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Netflix’s live-action Bleach movie is a product of its time

The time is right for a live-action Bleach movie.

After rushing to an unnatural conclusion two years ago, the once-popular action manga’s resonance has flatlined. The anime adaptation came to a similarly abrupt close in 2012 and, despite 300-plus episodes, was unable to cover all the source material.

So while the Bleach heyday has long passed, nostalgia and curiosity make it the perfect discovery for Netflix, where Warner Bros. Japan’s live-action Bleach movie has now premiered. Bleach joins the Japanese Fullmetal Alchemist and the American whitewashed Death Note for questionable adaptations of good, popular franchises, albeit with a key difference: Bleach survived the conversion process.

Helmed by director Shinsuke Sato, who’s carving out a niche for these adaptations between this and Gantz, Bleach charts how red-headed, ghost-seeing high schooler Ichigo Kurosaki (Sota Fukushi) first becomes a grim reaper, of sorts. Draped in a black kimono and wielding a huge anime sword, he exorcises friendly spirits and fights malevolent beings called “hollows,” towering monsters in masks that manifest from the pain of a restless soul. Ichigo, however, is just a substitute, having received his powers from a real “soul reaper,” Rukia Kuchiki (Hana Sugisaki). Accidentally drained of her abilities, she’s stuck in the human world, attending Ichigo’s high school and camped out on a makeshift bed in his closet.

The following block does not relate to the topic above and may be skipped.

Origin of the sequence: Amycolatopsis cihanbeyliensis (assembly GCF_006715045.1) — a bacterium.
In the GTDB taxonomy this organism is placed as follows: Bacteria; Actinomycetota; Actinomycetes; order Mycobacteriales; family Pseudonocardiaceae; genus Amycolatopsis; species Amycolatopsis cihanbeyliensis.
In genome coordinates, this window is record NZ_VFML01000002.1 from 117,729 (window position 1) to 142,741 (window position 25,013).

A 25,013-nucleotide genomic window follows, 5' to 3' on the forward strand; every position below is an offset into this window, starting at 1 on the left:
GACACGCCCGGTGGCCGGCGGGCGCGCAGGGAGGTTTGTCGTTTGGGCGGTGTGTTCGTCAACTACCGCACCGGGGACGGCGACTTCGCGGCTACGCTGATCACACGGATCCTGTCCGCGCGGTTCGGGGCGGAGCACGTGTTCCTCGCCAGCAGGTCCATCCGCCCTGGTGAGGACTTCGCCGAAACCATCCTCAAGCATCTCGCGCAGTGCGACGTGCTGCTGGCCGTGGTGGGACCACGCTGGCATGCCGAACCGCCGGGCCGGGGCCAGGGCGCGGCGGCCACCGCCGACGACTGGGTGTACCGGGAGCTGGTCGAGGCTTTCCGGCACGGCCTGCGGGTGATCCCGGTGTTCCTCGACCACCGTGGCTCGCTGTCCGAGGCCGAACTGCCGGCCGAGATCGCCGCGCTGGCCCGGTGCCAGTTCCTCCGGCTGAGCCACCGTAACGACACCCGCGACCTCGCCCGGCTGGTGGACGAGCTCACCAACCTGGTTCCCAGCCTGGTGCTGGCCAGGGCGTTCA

There’s a lot more to the story, of course; the Bleach manga ran for 15 years across nearly 700 chapters collected into 74 volumes, eventually going the way of Dragon Ball and Naruto, piling up a huge expanded cast of characters with a variety of outlandish powers. But the movie’s best decision is to stick to the early material, which happens on a much smaller scale and emphasizes character-driven plots rather than lengthy story arcs.

Early on, Bleach author Tite

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